So I understand what St Josemaria is saying about vision, what he is saying about the call we believe we have in the future.  SOmetimes that vision is truly from God, sometimes those dreams and desires are sincere and possible.

But they can’t get in the way of people you are called to serve today, the people God has put in your life to give hope to them (and therefore to you ) today.

See that one there, he needs a cup of cold water.  See her over there, she needs someone to hold her hand, and help her be still and know that God is her God. See that one, they need…..

And God has appointed you and I to be there for them.  This is His vision for today…..even as He’s given you dreams of the future…

Godspeed!

(1)  Escriva, Josemaria. Furrow (Kindle Locations 2610-2615). Scepter Publishers. Kindle Edition.

Pastors and Ministers: Do We Care About the Return on Our Investment of Time, Talent, Treasure?


Devotional Thought of The Day:Concordia Lutheran Church - Cerritos, Ca , at dawn on Easter Sunday

6  I planted, Apollos watered; but God gave the increase. 7  So then neither is he that planteth anything, neither he that watereth; but God that giveth the increase. 1 Corinthians 3:6-7 (ASV)

215 The ploughshare that breaks up the earth and opens up the furrow sees neither the seed nor the harvest.  (1)

In Business, often you make decisions based on a data that provides a potential “ROI”.  Te acronym means, “return on investment”.  Here is a quick summary.

You only have the resources to fund one project, and you have to decide between..

Project A – you invest 1 million, and the result in you make 50,000 in profit, pretty much guaranteed.

Project B – you invest one million, and you have a 50-50 chance of returning 500,000.

Your decision is a matter of risk versus the return you get for the investment. Some would apply this kind of idea to the ministry, where do we plant churches, which direction do we lead the church, how do we decide about staff people.  It even is applied to our daily priorities, which things will I do today, that will build the kingdom?  Who will I invest my time in, who will I pass off to to others.  What will be my best ROI as a pastor?  Do we use such thoughts to justify why we don’t talk to this person, or don’t try that in ministry.  Either the ROI is to minimal, or the risk is too great?  We can’t spread ourselves that thin, or we have to concentrate strongly on this or that.  We use concepts from time management and strategic planning.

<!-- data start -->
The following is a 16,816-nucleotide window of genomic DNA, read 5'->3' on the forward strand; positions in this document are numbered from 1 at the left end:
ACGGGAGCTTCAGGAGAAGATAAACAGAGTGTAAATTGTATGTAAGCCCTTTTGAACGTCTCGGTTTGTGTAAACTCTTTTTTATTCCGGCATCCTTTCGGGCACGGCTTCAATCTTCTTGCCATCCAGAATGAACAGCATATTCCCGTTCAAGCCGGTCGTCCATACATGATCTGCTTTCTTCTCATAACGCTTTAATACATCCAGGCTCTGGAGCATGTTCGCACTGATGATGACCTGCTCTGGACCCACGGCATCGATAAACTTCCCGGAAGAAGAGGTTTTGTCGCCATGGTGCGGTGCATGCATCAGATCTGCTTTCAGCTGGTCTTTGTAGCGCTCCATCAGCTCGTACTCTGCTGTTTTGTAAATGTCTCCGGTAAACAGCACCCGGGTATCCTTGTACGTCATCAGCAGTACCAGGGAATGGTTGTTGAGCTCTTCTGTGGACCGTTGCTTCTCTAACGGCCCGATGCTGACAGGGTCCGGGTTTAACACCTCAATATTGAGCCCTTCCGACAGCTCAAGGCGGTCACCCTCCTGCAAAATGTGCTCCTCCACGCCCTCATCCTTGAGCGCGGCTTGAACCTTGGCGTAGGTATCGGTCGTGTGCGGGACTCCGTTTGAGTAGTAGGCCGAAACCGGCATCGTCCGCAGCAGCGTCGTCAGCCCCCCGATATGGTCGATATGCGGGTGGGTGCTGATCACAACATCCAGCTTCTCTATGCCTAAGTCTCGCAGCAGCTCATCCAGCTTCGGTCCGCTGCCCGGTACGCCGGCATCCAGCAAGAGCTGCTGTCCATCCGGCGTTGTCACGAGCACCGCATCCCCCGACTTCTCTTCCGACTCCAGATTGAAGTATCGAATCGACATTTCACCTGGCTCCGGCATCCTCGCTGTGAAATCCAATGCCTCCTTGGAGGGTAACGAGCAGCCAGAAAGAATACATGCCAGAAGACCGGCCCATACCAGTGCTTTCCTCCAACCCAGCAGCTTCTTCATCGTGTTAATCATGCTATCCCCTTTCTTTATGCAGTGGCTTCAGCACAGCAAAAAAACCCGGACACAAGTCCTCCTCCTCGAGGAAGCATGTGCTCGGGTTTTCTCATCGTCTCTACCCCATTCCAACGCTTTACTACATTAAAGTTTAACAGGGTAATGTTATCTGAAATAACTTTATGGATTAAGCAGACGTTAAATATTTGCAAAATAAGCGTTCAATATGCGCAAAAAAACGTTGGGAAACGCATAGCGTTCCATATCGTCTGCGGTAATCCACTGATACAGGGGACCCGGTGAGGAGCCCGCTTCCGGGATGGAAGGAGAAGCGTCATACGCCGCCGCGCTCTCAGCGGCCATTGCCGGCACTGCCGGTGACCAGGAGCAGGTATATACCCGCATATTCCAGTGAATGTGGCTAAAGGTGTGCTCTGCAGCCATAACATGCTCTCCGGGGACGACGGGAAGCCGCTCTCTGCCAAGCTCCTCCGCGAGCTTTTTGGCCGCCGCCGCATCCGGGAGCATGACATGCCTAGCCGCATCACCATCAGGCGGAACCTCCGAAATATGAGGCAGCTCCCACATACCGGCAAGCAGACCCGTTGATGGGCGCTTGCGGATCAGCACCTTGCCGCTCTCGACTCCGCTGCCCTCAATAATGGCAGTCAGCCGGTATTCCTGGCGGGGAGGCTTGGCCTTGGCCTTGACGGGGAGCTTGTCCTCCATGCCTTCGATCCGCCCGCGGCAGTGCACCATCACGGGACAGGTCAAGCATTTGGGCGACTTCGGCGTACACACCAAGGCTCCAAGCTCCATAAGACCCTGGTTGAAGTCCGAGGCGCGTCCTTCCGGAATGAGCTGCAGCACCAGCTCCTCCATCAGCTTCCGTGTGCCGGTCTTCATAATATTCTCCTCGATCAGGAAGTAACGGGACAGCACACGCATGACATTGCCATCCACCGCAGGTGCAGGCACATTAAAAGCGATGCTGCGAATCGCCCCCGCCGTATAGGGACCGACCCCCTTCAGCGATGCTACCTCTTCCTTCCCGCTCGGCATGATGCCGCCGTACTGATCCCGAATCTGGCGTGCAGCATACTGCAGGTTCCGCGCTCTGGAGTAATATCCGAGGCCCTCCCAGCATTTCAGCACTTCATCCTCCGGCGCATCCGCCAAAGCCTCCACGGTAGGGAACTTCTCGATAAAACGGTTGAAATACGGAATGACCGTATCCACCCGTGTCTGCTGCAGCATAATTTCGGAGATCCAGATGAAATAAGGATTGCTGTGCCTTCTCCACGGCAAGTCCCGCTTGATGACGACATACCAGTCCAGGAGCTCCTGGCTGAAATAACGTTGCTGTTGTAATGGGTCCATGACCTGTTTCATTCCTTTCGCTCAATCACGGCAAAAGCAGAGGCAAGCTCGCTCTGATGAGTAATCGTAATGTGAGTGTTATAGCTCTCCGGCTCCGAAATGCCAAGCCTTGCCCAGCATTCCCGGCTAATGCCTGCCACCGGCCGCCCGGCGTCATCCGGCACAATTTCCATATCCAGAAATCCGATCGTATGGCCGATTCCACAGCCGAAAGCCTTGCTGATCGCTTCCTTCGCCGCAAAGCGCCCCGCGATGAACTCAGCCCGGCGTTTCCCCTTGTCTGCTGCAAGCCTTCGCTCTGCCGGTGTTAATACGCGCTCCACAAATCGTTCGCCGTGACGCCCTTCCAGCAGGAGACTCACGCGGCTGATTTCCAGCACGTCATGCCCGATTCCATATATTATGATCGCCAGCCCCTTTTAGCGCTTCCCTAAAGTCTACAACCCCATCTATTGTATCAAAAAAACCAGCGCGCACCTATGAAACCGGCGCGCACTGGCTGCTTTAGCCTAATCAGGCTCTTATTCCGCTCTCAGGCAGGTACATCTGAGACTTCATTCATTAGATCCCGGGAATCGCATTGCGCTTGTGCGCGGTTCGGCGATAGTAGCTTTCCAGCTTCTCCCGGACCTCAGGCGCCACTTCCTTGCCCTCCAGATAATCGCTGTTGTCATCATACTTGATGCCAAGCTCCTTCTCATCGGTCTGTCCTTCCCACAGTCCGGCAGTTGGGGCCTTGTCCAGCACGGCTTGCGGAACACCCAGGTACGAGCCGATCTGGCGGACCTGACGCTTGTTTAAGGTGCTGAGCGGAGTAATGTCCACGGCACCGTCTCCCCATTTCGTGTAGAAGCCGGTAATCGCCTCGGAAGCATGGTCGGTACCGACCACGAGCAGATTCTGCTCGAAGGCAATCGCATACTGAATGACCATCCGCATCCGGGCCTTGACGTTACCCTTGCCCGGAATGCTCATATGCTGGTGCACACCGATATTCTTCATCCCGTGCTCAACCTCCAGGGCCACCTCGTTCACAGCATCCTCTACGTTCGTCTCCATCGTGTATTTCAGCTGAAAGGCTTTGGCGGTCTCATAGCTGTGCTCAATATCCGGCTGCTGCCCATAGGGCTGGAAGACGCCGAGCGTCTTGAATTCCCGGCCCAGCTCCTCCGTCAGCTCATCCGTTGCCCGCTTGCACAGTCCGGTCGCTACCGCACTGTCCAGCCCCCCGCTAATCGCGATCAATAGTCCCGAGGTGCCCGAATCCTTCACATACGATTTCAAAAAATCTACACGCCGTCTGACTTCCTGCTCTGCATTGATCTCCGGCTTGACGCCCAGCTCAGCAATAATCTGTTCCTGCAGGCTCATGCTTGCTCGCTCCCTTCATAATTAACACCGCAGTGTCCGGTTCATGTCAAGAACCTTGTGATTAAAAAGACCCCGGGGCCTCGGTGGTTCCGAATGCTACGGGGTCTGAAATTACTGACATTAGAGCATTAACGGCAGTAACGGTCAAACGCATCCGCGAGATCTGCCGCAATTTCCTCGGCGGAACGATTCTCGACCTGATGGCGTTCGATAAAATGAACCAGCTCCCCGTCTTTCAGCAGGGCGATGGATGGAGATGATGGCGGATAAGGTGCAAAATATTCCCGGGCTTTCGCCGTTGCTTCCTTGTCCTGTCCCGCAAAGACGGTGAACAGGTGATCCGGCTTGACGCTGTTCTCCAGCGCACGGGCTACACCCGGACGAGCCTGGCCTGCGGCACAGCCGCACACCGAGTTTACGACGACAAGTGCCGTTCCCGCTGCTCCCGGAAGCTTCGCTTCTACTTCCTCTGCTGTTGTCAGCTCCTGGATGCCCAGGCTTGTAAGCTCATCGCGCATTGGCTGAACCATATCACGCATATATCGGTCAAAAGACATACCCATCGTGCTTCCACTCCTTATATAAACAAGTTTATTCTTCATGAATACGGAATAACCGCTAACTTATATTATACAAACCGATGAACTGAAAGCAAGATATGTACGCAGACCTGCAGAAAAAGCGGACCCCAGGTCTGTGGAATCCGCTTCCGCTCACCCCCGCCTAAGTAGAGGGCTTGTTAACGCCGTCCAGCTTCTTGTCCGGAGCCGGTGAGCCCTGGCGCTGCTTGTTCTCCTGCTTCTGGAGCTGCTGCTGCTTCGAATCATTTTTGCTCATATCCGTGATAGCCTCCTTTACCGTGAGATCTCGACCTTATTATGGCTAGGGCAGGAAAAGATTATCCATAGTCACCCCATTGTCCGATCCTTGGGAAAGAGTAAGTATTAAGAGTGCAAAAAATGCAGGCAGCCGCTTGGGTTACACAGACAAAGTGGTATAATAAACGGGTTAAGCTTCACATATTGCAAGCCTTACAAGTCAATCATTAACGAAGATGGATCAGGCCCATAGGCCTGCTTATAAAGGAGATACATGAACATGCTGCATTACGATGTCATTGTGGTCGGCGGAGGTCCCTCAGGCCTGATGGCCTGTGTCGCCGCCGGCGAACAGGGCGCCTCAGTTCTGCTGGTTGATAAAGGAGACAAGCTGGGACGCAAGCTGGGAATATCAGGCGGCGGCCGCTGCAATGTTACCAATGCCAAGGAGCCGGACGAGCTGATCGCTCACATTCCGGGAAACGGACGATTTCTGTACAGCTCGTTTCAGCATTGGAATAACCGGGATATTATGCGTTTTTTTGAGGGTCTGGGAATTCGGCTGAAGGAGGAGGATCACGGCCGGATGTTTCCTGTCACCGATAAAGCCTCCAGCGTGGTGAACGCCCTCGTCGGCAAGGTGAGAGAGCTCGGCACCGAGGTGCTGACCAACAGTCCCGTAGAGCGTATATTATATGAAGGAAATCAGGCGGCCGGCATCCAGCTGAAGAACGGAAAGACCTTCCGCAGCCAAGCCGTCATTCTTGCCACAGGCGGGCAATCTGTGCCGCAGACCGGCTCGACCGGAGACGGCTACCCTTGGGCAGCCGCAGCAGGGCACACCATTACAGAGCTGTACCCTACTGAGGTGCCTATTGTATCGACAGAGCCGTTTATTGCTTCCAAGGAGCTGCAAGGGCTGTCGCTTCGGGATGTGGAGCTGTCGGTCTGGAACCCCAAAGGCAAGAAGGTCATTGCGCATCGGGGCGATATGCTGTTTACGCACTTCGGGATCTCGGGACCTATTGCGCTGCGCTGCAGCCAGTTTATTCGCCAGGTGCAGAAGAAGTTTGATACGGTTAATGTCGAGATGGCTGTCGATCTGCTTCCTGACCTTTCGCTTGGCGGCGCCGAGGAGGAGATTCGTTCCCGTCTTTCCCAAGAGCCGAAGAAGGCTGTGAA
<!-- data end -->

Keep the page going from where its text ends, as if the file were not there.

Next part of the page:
I started thinking about this last night – and the challenge my own congregation has in reaching out.  I started thinking about my first congregation and its growth, which was significant given its size.  It wasn’t were I planned to “invest” that provided the growth.  In fact, it was what I had to do besides being a pastor that resulted in growth.  First, my work as a part-time instructor at a college, and as a hospice chaplain.  Neither was supposed to be something I was doing to help our church grow, but that’s what happened.

If we are honest, all of our statistical analysis and projected ROI’s don’t mean diddly squat when it comes to the world of the Holy Spirit.  We don’t know if the nurse watching us minister to the person with alzheimer’s or in a coma will have seeds planted that will result in their baptism.  We don’t know that the student we failed in a class will later come by the office to apologize, and then reveal struggles that only God can heal.   We don’t know if the person who watched us grab someone’s check at a restaurant will ask why we did such a thing, and find our about God’s love.  Or the person we smiled at in the checkout line at Walmart needed some encouragement on a very hard day.